Lake Stevens Journal - Your hometown newspaper since 1960

 

By Jason Mercier
WA Policy Center 

Support grows for public disclosure constitutional amendment

 


On October 17, the State Supreme Court created a Grand Canyon sized loophole in Washington’s public records law by granting the Office of Governor (at the request of former Governor Gregoire) an exemption from public disclosure based on a President Nixon-styled executive privilege. 

Although the Court decision has now provided the Governor’s Office the freedom to utilize a Colonel Jessep response to public records requests (“You can’t handle the truth”), Governor Inslee has made it clear he will not claim executive privilege “unless it was explicitly provided by the Legislature or a vote of the people.”

Based on his previous statements concerning executive privilege it is possible that Governor Inslee would entertain support for a constitutional amendment addressing the Court ruling though he hasn’t publicly indicated one way or another yet.

Among those calling for constitutional reform is former Attorney General Rob McKenna. McKenna wrote:

“This is a troubling ruling. Even if the court is right that there is an implied separation-of-powers argument for an exemption, the court ruling as it stands now allows a ‘qualified privilege’ that isn’t very qualified at all. The practical effect will be that, instead of it being incumbent upon the governor’s office to prove why a document can be withheld under a specific exemption from the Public Records Act, the requestor of the documents will have to take the expensive route of going to court to prove a need for the documents. That’s backwards, and it’s damaging to the public’s right to know . . .

Regardless of the legalities, the practical path forward is clear: we need a state constitutional amendment to fix this ruling and make clear once again that the people have not given up the right to know about how government decisions are made. State constitutional amendments must originate in the state legislature, which means we need leaders from both parties to step up and protect the people’s right to know. After that, the matter would go to the voters – and it’s obvious the people would overwhelmingly approve this change.”

Based on the comments of Sen. Pam Roach (R) and Rep. Gerry Pollet (D), lawmakers may soon have a chance to consider a constitutional amendment. Both Sen. Roach and Rep. Pollet have promised to introduce proposals to fix the Court’s ruling.

As noted by Dave Roland, General Counsel for the Freedom Foundation (the group that brought the lawsuit against Governor Gregoire for claiming executive privilege):

“At a time when so many issues divide legislators along party lines, the ideal of government transparency offers a nonpartisan issue around which legislators can join forces for the common good. In the coming months, the Legislature should work together and give the people a chance to vote on a constitutional amendment ensuring access to public records.”

So what type of language should lawmakers consider for a constitutional amendment? Here is one suggestion that is being discussed by open government advocates:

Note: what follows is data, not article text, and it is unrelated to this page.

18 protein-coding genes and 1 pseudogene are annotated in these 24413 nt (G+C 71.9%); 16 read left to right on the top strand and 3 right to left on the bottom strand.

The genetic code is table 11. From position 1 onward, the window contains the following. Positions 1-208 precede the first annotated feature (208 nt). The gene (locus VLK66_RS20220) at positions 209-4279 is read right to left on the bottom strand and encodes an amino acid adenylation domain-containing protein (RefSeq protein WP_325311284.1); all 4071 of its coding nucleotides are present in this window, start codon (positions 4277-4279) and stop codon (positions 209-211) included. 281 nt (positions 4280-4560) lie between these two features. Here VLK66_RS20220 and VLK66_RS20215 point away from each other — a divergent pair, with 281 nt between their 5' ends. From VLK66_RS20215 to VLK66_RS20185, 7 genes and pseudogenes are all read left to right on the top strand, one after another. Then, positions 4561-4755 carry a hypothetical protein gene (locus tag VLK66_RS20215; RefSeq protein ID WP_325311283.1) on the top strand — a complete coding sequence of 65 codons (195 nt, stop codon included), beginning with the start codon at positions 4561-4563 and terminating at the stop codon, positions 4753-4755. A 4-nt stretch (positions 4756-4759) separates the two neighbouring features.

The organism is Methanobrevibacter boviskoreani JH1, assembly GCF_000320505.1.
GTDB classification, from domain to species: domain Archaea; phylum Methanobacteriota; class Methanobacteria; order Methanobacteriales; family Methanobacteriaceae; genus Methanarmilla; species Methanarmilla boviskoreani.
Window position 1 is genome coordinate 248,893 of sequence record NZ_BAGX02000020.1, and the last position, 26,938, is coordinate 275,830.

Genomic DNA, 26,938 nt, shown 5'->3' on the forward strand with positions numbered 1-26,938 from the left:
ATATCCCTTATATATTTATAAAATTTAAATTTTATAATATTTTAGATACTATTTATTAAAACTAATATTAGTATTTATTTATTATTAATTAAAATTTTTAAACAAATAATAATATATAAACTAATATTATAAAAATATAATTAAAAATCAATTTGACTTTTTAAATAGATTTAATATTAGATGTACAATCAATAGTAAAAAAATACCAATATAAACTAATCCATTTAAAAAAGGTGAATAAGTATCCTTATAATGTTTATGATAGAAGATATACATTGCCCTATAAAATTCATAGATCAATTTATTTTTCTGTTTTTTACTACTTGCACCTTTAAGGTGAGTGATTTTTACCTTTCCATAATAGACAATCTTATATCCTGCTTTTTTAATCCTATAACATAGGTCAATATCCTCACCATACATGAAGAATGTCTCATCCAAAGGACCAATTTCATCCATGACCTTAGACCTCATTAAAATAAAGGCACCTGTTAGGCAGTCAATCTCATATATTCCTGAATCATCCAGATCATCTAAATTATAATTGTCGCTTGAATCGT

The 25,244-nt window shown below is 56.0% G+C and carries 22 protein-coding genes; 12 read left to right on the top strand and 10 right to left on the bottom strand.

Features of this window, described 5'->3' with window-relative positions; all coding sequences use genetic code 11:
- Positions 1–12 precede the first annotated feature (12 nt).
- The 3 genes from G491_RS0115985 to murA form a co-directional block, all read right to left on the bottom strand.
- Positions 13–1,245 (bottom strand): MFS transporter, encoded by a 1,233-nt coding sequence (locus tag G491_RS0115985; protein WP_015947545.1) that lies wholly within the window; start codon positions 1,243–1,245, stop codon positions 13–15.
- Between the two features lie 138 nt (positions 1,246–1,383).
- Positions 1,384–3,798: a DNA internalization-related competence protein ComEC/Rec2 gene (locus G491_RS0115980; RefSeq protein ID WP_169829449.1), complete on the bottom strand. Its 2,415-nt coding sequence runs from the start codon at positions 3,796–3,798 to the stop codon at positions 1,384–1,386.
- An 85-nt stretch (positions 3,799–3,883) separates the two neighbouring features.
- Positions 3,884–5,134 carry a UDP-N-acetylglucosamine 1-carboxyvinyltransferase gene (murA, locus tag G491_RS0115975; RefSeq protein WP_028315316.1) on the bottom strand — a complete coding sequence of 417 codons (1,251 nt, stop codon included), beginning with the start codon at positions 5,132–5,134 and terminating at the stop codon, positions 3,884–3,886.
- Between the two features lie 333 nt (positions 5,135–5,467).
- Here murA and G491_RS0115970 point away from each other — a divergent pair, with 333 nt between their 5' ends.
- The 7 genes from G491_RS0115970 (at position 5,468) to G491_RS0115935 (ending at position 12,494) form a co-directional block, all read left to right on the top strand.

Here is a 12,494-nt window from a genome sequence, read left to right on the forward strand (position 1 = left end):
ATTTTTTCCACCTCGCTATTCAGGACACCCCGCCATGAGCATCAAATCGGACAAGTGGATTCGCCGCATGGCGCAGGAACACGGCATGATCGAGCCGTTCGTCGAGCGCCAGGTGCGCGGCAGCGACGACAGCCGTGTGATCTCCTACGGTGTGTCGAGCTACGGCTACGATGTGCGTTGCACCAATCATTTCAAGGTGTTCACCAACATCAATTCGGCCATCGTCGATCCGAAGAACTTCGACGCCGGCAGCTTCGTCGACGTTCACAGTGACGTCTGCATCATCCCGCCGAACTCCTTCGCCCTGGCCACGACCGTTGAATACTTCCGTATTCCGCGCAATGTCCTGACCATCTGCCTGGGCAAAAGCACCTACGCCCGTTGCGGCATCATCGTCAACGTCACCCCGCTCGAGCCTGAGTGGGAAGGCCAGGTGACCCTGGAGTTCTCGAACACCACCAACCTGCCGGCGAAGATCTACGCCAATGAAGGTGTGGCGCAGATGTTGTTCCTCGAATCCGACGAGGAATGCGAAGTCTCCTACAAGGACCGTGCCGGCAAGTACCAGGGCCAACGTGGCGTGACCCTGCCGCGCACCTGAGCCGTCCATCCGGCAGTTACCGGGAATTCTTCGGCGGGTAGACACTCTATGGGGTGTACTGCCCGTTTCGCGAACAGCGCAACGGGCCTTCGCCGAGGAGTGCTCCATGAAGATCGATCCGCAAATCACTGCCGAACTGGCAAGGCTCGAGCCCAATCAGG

“Article I, Section 36 - GOVERNMENT TRANSPARENCY

The people of this state do not yield their sovereignty to the officers or agencies that serve them. The people, in delegating authority, do not give their public servants any power or privilege to decide what is good for the people to know and what is not good for them to know. The people insist on remaining informed so that they may maintain control over the offices and instruments that they have created. All laws providing for citizen access to public records and meetings shall be liberally construed to favor the citizens’ interest in government transparency; any exemptions from disclosure must be adopted by the legislature or the people themselves and must be narrowly construed to promote this public policy and to ensure that the public interest in government transparency will be fully protected. This provision

supersedes any other claim of privilege purporting to exempt the people’s right to know.”

As we’ve recommended in our Policy Guide for Washington State:

“The Public Records Act was passed to keep the people of Washington informed about the decisions state officials make in their name. The intent section of the Public Records Act is clear:

‘The people of this state do not yield their sovereignty to the agencies that serve them. The people, in delegating authority, do not give their public servants the right to decide what is good for the people to know and what is not good for them to know. The people insist on remaining informed so that they may maintain control over the instruments that they have created. This chapter shall be liberally construed and its exemptions narrowly construed to promote this public policy and to assure that the public interest will be fully protected. In the event of conflict between the provisions of this chapter and any other act, the provisions of this chapter shall govern.’

Still, over time a long list of exemptions has been enacted, increasing secrecy in government and weakening citizens’ ability to see important public information. The intent of the Public Records Act should be added to the state constitution and a higher vote threshold adopted for enacting new exemptions.”

Along with adding the preamble of the state’s public records law to the constitution the amendment should make clear that no elected officials or public entity is exempt from the people’s right to know.

Perhaps the first opportunity for this debate to occur will be on November 21. The agenda for the Senate Government Operations Committee notes that the members will hold a “discussion of executive privilege and the Freedom Foundation v. Gregoire case.”

 

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